Plus-Size Bliss: Can You Really be Fat and Healthy?

Fat and HealthyYou’re eating your fruits and veggies, moderately exercising and carrying more than a few extra pounds around your middle. No big deal, right? If you think that your diet choices and good intentions are enough to keep you living a long and healthy life, there is some recent news that will come as a wake-up call.

A new study published in the Journal of the American College of Cardiology has burst the bubble on the idea that you can be fat (or on the porky side) and fit at the same time. Researchers looked at 14,828 healthy adults of different weights, all with no known heart disease. They found that the obese people in the group had a significantly higher amount of arterial plaque build-up compared to people of normal weight.

And the idea of what is considered obese has shifted, too. For the purposes of this study, a person was considered obese if he had a body mass index (BMI) over 25. Technically, in the United States, a person is not considered obese until he has a BMI over 35. The difference in numbers could be the start of a revolution redefining what we currently consider to be dangerous weight.

Healthy Obesity? Think Again!

This isn’t the first time that the idea of “healthy obesity” has been called into question. Studies have looked at the idea of obesity being manageable and even healthy if people continued to keep other risk factors in check. For example, if the genetic risk of getting diabetes was low and blood pressure and cholesterol were kept in check, the growing number on the scale could be overlooked.

To further that thought, one 2013 study in the Journal of the American Medical Association found that overweight individuals tended to live longer than normal weight people. What the headlines didn’t point out was the life expectancy only increased slightly—six percent—for people who were considered “mildly obese.”

This new research suggests that America’s obesity epidemic brings a huge risk for heart problems and death. In fact, a person who is obese, but who has normal cholesterol and blood pressure numbers is still at a higher risk of dying from heart disease because of the obesity alone.

Alternatively, the researchers are quick to point out that being thin doesn’t guarantee good health, either. Good habits are the only route to vital health. So don’t think that just because you are thin, that gives you a free pass! You need to modify your diet, lifestyle and ultimately your weight if you want to live to see your golden years.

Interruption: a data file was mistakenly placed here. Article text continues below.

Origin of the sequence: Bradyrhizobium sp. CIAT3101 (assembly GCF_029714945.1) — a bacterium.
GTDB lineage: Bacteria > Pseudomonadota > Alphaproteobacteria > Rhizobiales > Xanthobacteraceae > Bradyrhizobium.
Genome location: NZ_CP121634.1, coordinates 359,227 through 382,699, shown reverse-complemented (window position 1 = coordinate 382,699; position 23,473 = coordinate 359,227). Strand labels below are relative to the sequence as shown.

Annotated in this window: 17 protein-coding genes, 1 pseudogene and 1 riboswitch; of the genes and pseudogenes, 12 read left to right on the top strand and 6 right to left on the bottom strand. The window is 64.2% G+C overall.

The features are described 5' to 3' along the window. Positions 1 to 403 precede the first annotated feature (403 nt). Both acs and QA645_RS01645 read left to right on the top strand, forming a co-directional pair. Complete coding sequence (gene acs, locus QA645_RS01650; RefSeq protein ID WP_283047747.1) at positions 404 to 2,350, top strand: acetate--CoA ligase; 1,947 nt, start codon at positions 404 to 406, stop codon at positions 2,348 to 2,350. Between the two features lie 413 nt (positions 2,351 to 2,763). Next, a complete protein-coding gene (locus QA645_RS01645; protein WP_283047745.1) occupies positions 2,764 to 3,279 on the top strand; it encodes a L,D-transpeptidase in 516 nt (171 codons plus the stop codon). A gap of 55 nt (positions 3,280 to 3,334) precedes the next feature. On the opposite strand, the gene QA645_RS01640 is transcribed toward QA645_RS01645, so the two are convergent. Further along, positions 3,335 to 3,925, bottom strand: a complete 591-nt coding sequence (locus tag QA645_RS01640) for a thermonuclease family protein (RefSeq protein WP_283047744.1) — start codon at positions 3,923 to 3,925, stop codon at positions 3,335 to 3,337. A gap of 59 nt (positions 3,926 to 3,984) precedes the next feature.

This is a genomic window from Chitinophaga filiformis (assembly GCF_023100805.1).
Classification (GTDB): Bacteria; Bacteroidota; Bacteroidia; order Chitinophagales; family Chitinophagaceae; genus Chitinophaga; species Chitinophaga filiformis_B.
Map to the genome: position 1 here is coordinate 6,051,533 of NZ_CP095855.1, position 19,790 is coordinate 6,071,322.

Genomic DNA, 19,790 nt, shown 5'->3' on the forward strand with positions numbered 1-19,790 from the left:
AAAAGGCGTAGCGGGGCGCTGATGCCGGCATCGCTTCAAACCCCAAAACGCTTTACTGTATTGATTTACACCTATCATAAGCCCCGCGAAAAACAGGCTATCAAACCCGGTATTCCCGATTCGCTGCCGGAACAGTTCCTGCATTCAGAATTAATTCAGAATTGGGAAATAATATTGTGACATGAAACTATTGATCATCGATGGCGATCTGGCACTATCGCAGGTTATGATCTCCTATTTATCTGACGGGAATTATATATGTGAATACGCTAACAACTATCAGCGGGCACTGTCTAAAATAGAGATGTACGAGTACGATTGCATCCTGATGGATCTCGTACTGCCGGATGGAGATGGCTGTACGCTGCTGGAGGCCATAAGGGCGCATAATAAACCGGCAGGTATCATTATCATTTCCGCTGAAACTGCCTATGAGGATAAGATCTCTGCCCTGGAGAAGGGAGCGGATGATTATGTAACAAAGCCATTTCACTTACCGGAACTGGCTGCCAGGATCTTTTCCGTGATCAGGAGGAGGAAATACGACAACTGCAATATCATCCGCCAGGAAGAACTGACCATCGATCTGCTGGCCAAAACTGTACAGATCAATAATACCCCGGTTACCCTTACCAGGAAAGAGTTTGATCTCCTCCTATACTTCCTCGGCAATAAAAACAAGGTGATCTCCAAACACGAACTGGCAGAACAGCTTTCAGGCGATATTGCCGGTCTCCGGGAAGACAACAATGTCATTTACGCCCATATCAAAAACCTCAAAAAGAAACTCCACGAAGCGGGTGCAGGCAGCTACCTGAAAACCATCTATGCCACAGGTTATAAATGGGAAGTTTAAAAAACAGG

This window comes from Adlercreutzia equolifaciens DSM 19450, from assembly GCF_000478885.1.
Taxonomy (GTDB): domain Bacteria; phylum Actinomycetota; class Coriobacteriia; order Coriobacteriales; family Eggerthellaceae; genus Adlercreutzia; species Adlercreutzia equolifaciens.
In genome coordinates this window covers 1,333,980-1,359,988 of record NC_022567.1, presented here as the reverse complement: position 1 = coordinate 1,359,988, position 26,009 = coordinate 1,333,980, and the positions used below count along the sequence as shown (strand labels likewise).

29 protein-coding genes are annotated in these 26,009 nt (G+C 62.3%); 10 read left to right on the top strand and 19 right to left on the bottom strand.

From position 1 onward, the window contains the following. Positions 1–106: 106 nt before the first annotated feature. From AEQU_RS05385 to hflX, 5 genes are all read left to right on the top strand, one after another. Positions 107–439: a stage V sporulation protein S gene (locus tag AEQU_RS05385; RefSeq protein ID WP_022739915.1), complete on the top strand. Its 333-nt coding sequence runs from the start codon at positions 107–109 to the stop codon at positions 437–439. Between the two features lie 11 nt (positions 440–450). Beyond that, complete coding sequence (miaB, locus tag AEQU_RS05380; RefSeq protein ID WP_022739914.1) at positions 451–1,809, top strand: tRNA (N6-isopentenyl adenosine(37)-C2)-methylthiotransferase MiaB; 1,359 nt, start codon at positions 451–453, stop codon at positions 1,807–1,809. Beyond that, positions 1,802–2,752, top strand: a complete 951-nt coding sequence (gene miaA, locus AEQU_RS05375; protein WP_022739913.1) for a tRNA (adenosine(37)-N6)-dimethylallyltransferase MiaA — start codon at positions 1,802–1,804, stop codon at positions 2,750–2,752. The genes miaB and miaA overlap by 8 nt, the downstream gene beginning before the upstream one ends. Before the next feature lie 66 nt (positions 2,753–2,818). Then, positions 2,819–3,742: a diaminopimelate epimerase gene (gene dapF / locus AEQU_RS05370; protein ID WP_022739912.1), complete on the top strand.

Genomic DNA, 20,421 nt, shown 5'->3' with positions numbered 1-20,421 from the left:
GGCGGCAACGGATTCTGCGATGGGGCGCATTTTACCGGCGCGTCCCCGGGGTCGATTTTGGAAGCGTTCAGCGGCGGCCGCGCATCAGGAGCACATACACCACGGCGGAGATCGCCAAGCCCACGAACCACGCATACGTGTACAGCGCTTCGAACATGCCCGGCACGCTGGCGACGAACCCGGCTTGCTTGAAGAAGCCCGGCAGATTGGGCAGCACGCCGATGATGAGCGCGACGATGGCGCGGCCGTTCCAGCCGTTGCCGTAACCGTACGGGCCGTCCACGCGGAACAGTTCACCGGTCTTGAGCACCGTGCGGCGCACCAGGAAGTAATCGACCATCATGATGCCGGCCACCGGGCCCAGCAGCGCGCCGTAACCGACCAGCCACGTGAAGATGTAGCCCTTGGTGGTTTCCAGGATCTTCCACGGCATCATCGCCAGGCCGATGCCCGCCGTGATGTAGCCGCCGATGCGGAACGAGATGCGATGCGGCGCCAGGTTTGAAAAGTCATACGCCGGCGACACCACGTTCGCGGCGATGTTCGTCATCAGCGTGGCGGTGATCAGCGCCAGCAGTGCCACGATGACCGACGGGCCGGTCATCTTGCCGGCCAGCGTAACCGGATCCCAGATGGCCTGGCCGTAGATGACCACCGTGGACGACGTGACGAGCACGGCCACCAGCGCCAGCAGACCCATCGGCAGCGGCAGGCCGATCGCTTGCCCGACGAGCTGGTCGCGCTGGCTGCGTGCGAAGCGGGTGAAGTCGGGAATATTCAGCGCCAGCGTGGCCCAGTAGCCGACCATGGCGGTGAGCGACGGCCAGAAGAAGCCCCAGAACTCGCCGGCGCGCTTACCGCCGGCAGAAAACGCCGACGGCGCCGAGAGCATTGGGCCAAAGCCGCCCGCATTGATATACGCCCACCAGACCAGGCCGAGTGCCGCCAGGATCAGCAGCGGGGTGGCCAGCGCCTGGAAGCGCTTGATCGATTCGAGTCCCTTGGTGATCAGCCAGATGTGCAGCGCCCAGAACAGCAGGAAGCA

Fat and Oblivious

Another hot-button issue here is self-image. You may have taken a glance in the mirror and seen a few extra “rolls” or curves here and there. But maybe you need to look again. The U.S. National Center for Health Statistics conducted a survey this year asking subjects if they thought their weight fell into the normal range. As a rule, overweight women were considered to be much more realistic about their weight than men. In fact, 91.8% of women who defined themselves as obese actually were obese, whereas only 83.4% of obese men considered themselves to be obese.

In the survey, 27.5% of women and 29.8% of men saw themselves as being thinner than they actually were by medical definition. So when you look in the mirror and at the scale, do the two really add up?

Take an honest look at your body, your lifestyle, your weight and your diet. The sooner the better! Heart disease and obesity are closely related, and heart disease is one of the leading causes of death. There is no such thing as healthy obesity, although some of us may be in self-denial when it comes to our size. Let’s start with honesty and a willingness to change.

Eating healthy foods is just the beginning, but it’s a great tipping point to longevity!

“‘Metabolically Healthy Obesity’ Found to be Associated With Coronary Atherosclerosis,” American College of Cardiology web site, April 30, 2014;
“Overweight people ‘live longer’ study claims,” NHS web site, January 2, 2013;
Chang, V.W., et al., “Self-Perception of Weight Appropriateness in the United States,” Am J Prev Med 2003; 24(4): 332–339.